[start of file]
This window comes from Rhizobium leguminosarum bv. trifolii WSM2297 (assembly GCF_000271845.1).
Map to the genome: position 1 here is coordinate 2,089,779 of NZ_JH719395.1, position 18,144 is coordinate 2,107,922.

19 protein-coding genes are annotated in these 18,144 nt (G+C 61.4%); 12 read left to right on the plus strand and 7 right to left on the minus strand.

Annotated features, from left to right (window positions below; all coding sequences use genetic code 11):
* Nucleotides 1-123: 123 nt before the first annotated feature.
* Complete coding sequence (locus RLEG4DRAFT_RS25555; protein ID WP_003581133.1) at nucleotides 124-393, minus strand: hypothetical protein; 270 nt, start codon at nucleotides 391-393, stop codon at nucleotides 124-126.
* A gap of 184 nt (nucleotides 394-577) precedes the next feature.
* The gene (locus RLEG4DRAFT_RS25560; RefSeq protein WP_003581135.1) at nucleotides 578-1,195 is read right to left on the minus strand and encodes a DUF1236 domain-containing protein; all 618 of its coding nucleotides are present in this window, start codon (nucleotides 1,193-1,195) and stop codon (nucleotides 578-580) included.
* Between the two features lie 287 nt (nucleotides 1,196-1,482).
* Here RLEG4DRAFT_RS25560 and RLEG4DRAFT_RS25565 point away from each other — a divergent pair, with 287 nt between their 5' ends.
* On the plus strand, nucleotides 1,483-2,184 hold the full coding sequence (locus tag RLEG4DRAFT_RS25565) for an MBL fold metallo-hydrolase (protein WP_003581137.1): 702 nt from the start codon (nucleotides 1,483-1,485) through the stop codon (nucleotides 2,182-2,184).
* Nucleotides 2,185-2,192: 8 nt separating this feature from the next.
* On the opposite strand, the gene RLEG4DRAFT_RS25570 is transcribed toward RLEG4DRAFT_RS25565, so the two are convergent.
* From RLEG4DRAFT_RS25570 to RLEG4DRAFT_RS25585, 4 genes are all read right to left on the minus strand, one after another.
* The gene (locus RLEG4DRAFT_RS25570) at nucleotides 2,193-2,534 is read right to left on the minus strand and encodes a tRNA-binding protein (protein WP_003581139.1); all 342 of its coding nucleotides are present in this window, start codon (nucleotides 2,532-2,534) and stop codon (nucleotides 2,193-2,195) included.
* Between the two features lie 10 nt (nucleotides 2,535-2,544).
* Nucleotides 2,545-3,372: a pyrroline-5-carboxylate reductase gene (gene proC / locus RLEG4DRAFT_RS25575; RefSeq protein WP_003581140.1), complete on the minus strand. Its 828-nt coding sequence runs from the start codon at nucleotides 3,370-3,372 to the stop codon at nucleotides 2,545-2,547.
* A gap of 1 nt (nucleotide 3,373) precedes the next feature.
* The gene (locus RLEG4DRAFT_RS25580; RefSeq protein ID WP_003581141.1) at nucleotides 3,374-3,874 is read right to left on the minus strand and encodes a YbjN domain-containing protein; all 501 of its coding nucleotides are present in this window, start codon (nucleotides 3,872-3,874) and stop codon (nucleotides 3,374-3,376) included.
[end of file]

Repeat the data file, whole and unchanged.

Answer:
This window comes from Rhizobium leguminosarum bv. trifolii WSM2297 (assembly GCF_000271845.1).
Map to the genome: position 1 here is coordinate 2,089,779 of NZ_JH719395.1, position 18,144 is coordinate 2,107,922.

19 protein-coding genes are annotated in these 18,144 nt (G+C 61.4%); 12 read left to right on the plus strand and 7 right to left on the minus strand.

Annotated features, from left to right (window positions below; all coding sequences use genetic code 11):
* Nucleotides 1-123: 123 nt before the first annotated feature.
* Complete coding sequence (locus RLEG4DRAFT_RS25555; protein ID WP_003581133.1) at nucleotides 124-393, minus strand: hypothetical protein; 270 nt, start codon at nucleotides 391-393, stop codon at nucleotides 124-126.
* A gap of 184 nt (nucleotides 394-577) precedes the next feature.
* The gene (locus RLEG4DRAFT_RS25560; RefSeq protein WP_003581135.1) at nucleotides 578-1,195 is read right to left on the minus strand and encodes a DUF1236 domain-containing protein; all 618 of its coding nucleotides are present in this window, start codon (nucleotides 1,193-1,195) and stop codon (nucleotides 578-580) included.
* Between the two features lie 287 nt (nucleotides 1,196-1,482).
* Here RLEG4DRAFT_RS25560 and RLEG4DRAFT_RS25565 point away from each other — a divergent pair, with 287 nt between their 5' ends.
* On the plus strand, nucleotides 1,483-2,184 hold the full coding sequence (locus tag RLEG4DRAFT_RS25565) for an MBL fold metallo-hydrolase (protein WP_003581137.1): 702 nt from the start codon (nucleotides 1,483-1,485) through the stop codon (nucleotides 2,182-2,184).
* Nucleotides 2,185-2,192: 8 nt separating this feature from the next.
* On the opposite strand, the gene RLEG4DRAFT_RS25570 is transcribed toward RLEG4DRAFT_RS25565, so the two are convergent.
* From RLEG4DRAFT_RS25570 to RLEG4DRAFT_RS25585, 4 genes are all read right to left on the minus strand, one after another.
* The gene (locus RLEG4DRAFT_RS25570) at nucleotides 2,193-2,534 is read right to left on the minus strand and encodes a tRNA-binding protein (protein WP_003581139.1); all 342 of its coding nucleotides are present in this window, start codon (nucleotides 2,532-2,534) and stop codon (nucleotides 2,193-2,195) included.
* Between the two features lie 10 nt (nucleotides 2,535-2,544).
* Nucleotides 2,545-3,372: a pyrroline-5-carboxylate reductase gene (gene proC / locus RLEG4DRAFT_RS25575; RefSeq protein WP_003581140.1), complete on the minus strand. Its 828-nt coding sequence runs from the start codon at nucleotides 3,370-3,372 to the stop codon at nucleotides 2,545-2,547.
* A gap of 1 nt (nucleotide 3,373) precedes the next feature.
* The gene (locus RLEG4DRAFT_RS25580; RefSeq protein ID WP_003581141.1) at nucleotides 3,374-3,874 is read right to left on the minus strand and encodes a YbjN domain-containing protein; all 501 of its coding nucleotides are present in this window, start codon (nucleotides 3,872-3,874) and stop codon (nucleotides 3,374-3,376) included.